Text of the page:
If you love to bake as much as I do or are interested in learning how to bake a trip to the King Arthur Flour Baking School in Norwich, Vermont should be on your bucket list. Last week, my Caitlin and I spent a few days exploring the Green Mountain state and learning how to bake everything from flatbreads to European tarts and pastries compliments of the sponsors of the National Festival of Breads.
The class schedule offers a great variety of hands-on baking experiences for the home baker as well as the professional chef. There are classes for everyone and they do fill up quickly. Some of the classes are taught by celebrity chefs like the famous Gale Gand. I did get a glimpse of her teaching a class on cinnamon rolls as the kitchens are easily observed through large glass windows. This state of the art facility also includes a large retail bakery, a café and a most beautiful store. The store is a baker’s paradise.
the store has everything from appliances to extracts and all gadgets and ingredients in between
Flour Matters–use the best
Back to baking, I especially loved the class on flat breads because I learned a few new scientific things. First, I never baked with a mix of yeast and baking powder before. This extra leavening creates so much carbon dioxide that it actually causes the bread to deflate and bake to the perfect flatness. Brushed with egg white and sprinkled with a little nigella and sesame seed this bread is perfect for scooping up hummus.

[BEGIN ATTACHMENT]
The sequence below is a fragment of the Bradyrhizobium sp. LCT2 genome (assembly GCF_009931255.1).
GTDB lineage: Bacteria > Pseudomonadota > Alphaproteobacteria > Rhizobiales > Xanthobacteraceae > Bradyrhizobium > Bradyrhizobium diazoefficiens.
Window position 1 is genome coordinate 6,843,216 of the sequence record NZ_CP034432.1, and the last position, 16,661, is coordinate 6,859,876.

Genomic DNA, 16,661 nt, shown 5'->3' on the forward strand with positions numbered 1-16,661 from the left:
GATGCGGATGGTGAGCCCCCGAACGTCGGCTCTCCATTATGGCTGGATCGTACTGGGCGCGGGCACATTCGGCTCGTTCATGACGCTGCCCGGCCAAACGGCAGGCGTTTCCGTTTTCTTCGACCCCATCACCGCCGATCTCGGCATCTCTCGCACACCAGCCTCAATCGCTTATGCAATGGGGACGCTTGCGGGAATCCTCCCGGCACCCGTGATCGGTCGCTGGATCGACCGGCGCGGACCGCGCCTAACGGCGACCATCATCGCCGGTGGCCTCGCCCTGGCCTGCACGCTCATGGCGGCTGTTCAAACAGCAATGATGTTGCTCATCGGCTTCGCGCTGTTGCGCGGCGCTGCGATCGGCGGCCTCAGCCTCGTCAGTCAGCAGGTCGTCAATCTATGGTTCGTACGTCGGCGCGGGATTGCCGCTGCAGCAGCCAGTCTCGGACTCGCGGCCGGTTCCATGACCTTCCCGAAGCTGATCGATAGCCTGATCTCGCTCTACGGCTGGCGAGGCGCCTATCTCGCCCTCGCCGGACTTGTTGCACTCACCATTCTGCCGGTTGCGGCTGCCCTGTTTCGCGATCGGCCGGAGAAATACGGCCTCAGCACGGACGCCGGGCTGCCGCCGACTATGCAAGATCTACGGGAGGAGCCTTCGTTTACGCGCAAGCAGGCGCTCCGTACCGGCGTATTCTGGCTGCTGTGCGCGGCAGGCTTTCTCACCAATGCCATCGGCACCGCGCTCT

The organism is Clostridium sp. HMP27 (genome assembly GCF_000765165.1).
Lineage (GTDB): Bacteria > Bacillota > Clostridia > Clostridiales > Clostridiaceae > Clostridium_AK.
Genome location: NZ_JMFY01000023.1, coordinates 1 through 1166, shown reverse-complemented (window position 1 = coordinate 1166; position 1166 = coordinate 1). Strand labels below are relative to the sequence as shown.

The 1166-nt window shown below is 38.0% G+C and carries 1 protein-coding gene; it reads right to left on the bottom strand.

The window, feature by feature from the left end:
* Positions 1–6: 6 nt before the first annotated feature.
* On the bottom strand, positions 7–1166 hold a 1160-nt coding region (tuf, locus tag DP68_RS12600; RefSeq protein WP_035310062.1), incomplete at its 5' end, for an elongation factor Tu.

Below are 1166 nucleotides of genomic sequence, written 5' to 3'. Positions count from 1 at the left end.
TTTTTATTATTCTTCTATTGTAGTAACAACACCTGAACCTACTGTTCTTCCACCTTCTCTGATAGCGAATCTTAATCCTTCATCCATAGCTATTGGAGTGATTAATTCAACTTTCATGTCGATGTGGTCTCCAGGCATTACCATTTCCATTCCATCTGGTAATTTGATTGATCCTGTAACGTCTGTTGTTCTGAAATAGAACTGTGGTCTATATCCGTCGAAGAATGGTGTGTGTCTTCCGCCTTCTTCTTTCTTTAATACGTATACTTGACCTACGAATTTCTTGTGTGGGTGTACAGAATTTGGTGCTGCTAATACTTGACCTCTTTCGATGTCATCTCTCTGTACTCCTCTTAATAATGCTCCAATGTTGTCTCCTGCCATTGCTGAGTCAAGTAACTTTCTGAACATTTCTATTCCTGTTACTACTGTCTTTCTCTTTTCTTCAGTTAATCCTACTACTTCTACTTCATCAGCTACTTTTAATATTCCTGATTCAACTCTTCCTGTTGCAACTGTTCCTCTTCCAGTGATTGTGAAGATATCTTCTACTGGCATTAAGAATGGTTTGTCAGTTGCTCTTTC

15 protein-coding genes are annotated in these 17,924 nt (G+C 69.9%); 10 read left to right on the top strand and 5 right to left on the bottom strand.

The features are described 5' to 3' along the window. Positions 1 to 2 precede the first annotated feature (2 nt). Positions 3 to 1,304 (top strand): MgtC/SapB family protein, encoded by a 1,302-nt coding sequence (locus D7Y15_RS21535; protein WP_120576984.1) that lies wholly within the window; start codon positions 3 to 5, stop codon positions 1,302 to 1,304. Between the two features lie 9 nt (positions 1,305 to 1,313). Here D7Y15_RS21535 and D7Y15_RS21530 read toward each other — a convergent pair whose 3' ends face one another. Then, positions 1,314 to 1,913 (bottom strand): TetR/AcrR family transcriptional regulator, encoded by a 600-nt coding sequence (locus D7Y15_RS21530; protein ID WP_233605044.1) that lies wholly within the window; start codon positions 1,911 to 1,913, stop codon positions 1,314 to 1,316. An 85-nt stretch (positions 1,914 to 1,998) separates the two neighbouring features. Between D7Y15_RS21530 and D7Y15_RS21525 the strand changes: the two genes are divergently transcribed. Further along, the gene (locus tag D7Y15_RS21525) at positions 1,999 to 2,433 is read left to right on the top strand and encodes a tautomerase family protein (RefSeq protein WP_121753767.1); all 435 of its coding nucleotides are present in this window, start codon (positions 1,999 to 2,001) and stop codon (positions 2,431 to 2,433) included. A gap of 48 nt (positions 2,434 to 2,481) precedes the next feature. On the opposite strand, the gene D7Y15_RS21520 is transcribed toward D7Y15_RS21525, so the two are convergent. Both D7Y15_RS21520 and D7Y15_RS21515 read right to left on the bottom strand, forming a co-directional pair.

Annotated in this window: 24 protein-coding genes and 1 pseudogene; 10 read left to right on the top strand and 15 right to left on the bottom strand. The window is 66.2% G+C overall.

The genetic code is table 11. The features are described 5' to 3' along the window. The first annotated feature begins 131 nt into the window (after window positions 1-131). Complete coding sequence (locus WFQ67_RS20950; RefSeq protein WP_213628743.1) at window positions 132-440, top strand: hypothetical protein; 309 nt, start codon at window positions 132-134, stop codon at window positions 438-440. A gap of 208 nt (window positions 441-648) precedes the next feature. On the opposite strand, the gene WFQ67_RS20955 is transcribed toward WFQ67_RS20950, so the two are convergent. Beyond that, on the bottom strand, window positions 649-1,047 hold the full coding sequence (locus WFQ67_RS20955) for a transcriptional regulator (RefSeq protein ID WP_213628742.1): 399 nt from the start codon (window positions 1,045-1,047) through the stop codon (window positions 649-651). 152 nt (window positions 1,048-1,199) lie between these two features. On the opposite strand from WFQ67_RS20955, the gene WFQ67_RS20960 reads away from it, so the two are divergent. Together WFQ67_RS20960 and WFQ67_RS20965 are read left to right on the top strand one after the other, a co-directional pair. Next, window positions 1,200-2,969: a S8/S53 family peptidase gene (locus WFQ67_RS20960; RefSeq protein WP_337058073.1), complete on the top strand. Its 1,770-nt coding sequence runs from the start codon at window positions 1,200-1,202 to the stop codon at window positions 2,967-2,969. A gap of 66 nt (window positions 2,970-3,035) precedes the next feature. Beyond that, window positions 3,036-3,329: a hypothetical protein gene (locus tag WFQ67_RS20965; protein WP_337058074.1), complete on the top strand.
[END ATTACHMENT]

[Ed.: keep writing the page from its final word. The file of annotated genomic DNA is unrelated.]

northwest India naan ready for the oven
In this class we also baked a spelt pita (check out goodgriefcook on Instagram to watch it puff) and a bread I had never heard of before, nissa socca. Nissa socca is a morning snack sold by vendors in the south of France. This recipe, made from gluten-free chickpea flour reminded me more of a polenta than a bread. Warm from the oven and cut into small squares or wedges it will make a terrific holiday party appetizer.
nissa socca hot from these amazing ovens
Vermont in October is lovely. The air is crisp and the leaves are just beginning to turn. Fresh apples are plentiful and make the perfect seasonal filling for a buttery rustic tart. In fact, most of our fresh baking ingredients like the apples, butter, cream and eggs are sourced from local farms. In addition, we are instructed to drop our egg shells and apple peels in a green compost bucket. The philosophy is clear: flour matters, the farmer matters and the environment matters. It all adds up to naturally delicious baked goods.
European tart class
In between our classes we visit some of our old stomping grounds including the old Sugar Bush Farm which inspired my winning National Festival of Breads recipe. The old farm hasn’t changed a bit in 30 years and is still handing out samples of its delicious smoked cheeses and sweet maple syrup. Caitlin and I stocked up and I am thankful to have re-lived some old memories while creating some new ones with my daughter.
one of many old barns at Sugar Bush Farms
By the way, everything we baked we could take home. My innkeeper was very happy and especially loved the chocolate hazelnut ganache tart. A few of the other guests indulged in these from our Mille Feuille (homemade puff pastry) class.
Napoleons really do have 1000 layers of pastry
The Pippin Inn, Quechee, VT is where we stayed
One day I hope to return to the baking school for more classes. The perfect plan would be to grab a couple of girlfriends and make a long weekend of it. Put it on your Christmas list. If you can’t get there any time soon than shopping their on-line store is the next best thing. Here is a recipe from the far flung flatbread class. I hope it inspires you to enter the National Festival of Breads come 2017.
Thank you Kansas Wheat and King Arthur Flour for a great weekend and making me feel like a queen.